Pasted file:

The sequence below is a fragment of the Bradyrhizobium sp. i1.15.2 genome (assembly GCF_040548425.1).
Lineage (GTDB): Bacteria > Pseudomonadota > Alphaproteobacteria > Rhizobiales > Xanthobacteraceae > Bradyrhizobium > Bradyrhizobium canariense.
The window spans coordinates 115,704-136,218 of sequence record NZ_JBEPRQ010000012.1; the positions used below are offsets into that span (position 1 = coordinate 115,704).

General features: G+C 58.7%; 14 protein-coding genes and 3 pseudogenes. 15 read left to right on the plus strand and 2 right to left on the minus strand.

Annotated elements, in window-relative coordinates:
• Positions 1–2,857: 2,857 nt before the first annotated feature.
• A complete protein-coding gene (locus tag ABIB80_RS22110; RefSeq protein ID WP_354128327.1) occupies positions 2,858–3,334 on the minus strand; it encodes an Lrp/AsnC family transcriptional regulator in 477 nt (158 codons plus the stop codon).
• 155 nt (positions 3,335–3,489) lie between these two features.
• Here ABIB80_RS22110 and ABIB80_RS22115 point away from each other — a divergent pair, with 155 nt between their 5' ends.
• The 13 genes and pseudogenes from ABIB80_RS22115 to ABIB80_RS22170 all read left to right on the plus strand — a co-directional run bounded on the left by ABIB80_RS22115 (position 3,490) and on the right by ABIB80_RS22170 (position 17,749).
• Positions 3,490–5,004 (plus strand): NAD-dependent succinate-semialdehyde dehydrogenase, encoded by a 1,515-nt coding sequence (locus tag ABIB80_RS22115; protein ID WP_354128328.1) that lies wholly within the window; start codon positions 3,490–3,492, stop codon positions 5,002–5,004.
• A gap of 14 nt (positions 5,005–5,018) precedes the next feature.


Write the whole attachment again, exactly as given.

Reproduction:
The sequence below is a fragment of the Bradyrhizobium sp. i1.15.2 genome (assembly GCF_040548425.1).
Lineage (GTDB): Bacteria > Pseudomonadota > Alphaproteobacteria > Rhizobiales > Xanthobacteraceae > Bradyrhizobium > Bradyrhizobium canariense.
The window spans coordinates 115,704-136,218 of sequence record NZ_JBEPRQ010000012.1; the positions used below are offsets into that span (position 1 = coordinate 115,704).

General features: G+C 58.7%; 14 protein-coding genes and 3 pseudogenes. 15 read left to right on the plus strand and 2 right to left on the minus strand.

Annotated elements, in window-relative coordinates:
• Positions 1–2,857: 2,857 nt before the first annotated feature.
• A complete protein-coding gene (locus tag ABIB80_RS22110; RefSeq protein ID WP_354128327.1) occupies positions 2,858–3,334 on the minus strand; it encodes an Lrp/AsnC family transcriptional regulator in 477 nt (158 codons plus the stop codon).
• 155 nt (positions 3,335–3,489) lie between these two features.
• Here ABIB80_RS22110 and ABIB80_RS22115 point away from each other — a divergent pair, with 155 nt between their 5' ends.
• The 13 genes and pseudogenes from ABIB80_RS22115 to ABIB80_RS22170 all read left to right on the plus strand — a co-directional run bounded on the left by ABIB80_RS22115 (position 3,490) and on the right by ABIB80_RS22170 (position 17,749).
• Positions 3,490–5,004 (plus strand): NAD-dependent succinate-semialdehyde dehydrogenase, encoded by a 1,515-nt coding sequence (locus tag ABIB80_RS22115; protein ID WP_354128328.1) that lies wholly within the window; start codon positions 3,490–3,492, stop codon positions 5,002–5,004.
• A gap of 14 nt (positions 5,005–5,018) precedes the next feature.